Two worlds apart: From climate talks in Madrid to an oil giant in Riyadh | WWF
Two worlds apart: From climate talks in Madrid to an oil giant in Riyadh

Posted on 13 December 2019

By Mark Griffiths

It seems almost unbelievable. At the same time negotiators at COP25 in Madrid grappled with a response to the climate emergency facing our planet, a fossil fuel giant became the first company in the world to be worth more than $2 trillion dollars.

Oil company Saudi Aramco was listed on Riyadh’s stock exchange this week in what was the largest initial public offering (IPO) ever. While its value has since declined slightly, the company, which remains around 98.5% owned by the Saudi state, is worth more than Apple and Facebook combined, and more than twice either Alphabet (Google’s parent company) or Amazon. It is also the most profitable company in the world, spewing out a net profit of $111 billion last year.

Fossil funding and a climate emergency


How did Saudi Aramco achieve this mind-boggling IPO, in a world facing a climate crisis and under pressure to phase out fossil fuels as quickly as possible? While it received a tepid response from international investors, clearly local and regional investors were willing to pay a higher price for the company’s shares.

The oil giant was further boosted by the decision by OPEC, the cartel of 14 oil producing states, to reduce output in the first three months of 2020, driving up the oil price and helping Saudi Aramco achieve the mythical $2 trillion valuation which may yet attract more investors. But these investors would be wise to proceed with caution.

As climate science makes the need for urgent action even clearer, and the policy response becomes more decisive, oil companies like Saudi Aramco face an uncertain future.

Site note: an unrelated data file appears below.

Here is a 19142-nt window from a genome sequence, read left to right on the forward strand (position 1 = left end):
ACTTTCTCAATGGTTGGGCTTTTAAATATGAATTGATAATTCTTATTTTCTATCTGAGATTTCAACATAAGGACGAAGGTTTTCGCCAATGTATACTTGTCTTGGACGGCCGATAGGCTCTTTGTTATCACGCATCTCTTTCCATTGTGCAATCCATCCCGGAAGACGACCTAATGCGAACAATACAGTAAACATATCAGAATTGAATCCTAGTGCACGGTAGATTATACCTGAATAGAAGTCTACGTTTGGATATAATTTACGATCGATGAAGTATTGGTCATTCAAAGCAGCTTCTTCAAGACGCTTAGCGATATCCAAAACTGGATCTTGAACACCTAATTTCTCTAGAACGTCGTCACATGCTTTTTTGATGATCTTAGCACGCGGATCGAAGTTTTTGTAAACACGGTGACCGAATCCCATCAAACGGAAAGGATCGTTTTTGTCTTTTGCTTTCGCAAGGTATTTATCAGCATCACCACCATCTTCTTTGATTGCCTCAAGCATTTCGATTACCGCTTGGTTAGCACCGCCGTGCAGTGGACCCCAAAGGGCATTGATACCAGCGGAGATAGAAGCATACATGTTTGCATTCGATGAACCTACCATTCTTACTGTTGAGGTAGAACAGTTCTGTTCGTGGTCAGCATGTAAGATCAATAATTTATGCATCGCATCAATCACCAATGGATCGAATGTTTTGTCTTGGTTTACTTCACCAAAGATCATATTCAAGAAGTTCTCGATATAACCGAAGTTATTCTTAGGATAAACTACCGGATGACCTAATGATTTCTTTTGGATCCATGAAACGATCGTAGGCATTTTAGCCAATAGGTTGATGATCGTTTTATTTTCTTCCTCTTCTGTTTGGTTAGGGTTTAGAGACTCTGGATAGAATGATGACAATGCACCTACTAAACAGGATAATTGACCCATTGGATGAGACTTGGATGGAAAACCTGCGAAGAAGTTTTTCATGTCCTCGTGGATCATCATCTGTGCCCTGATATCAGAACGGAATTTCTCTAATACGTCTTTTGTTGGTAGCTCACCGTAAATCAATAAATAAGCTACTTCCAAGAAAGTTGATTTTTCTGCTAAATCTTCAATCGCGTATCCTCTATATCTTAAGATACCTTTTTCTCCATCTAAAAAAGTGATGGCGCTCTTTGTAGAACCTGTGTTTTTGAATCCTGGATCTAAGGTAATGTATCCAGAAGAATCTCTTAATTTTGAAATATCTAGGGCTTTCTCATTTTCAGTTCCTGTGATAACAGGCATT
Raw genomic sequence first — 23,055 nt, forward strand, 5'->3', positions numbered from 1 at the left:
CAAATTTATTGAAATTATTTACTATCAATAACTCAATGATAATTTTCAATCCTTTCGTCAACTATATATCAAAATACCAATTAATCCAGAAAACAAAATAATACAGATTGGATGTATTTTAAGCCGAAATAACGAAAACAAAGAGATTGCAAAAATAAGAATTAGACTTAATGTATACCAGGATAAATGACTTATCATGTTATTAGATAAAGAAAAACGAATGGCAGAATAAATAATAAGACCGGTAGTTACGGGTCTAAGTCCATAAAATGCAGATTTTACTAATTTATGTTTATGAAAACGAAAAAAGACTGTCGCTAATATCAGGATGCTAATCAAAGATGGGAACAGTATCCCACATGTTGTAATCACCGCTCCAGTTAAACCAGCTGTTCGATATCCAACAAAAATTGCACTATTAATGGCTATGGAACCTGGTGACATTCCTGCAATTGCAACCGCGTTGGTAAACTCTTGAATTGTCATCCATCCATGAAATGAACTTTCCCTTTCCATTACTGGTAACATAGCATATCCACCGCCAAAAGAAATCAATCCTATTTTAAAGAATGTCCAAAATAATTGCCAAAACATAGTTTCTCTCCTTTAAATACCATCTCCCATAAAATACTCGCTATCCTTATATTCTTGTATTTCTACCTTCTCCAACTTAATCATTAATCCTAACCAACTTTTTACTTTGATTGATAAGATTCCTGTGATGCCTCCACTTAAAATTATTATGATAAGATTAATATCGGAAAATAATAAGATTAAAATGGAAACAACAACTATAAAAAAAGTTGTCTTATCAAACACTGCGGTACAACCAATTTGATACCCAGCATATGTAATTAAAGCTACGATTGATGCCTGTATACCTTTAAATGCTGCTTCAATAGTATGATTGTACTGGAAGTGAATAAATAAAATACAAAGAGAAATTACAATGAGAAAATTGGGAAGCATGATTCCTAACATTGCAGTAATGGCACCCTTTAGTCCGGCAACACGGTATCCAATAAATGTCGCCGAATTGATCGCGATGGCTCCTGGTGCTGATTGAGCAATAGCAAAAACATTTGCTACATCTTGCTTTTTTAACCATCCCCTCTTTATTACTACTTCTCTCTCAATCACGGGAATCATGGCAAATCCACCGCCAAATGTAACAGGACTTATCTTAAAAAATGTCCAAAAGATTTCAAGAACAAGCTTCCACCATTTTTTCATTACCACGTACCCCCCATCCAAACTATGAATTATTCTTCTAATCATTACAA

From emissions giant to stranded asset


Saudi Aramco is the world’s biggest emitter of carbon dioxide and methane, with The Guardian reporting that the oil company tops the list of 20 global companies that have produced 35% of all energy-related carbon dioxide and methane emissions since 1965. Aramco is the leader in this regard, producing 4.38% of the global total on its own.

Given its massive climate impact, Aramco’s IPO shows how our current system is simply getting its valuations all wrong – putting a high price on assets which will clearly be stranded in the coming decades. We know that we cannot continue to emit greenhouse gases at the current rate and we have to radically reduce such emissions – cutting them in half by 2030 – if we don’t want to overshoot the 1.5°C target in the Paris Agreement.

For the time being, the global economy remains addicted to fossil fuels. But there is also a growing, global movement for businesses to provide positive environmental and social benefits, as well as economic ones. In the long term, these companies will be valued far above those who can’t prove their sustainability credentials.

In this future, Saudi Aramco is unlikely to remain around the $2 trillion mark for very long.

Mark Griffiths is Global Leader of WWF International's Climate Business Hub. He is based in Berlin, Germany.
Wind turbines stand among an old oil pump.
© WWF-US / Eric Kruszewski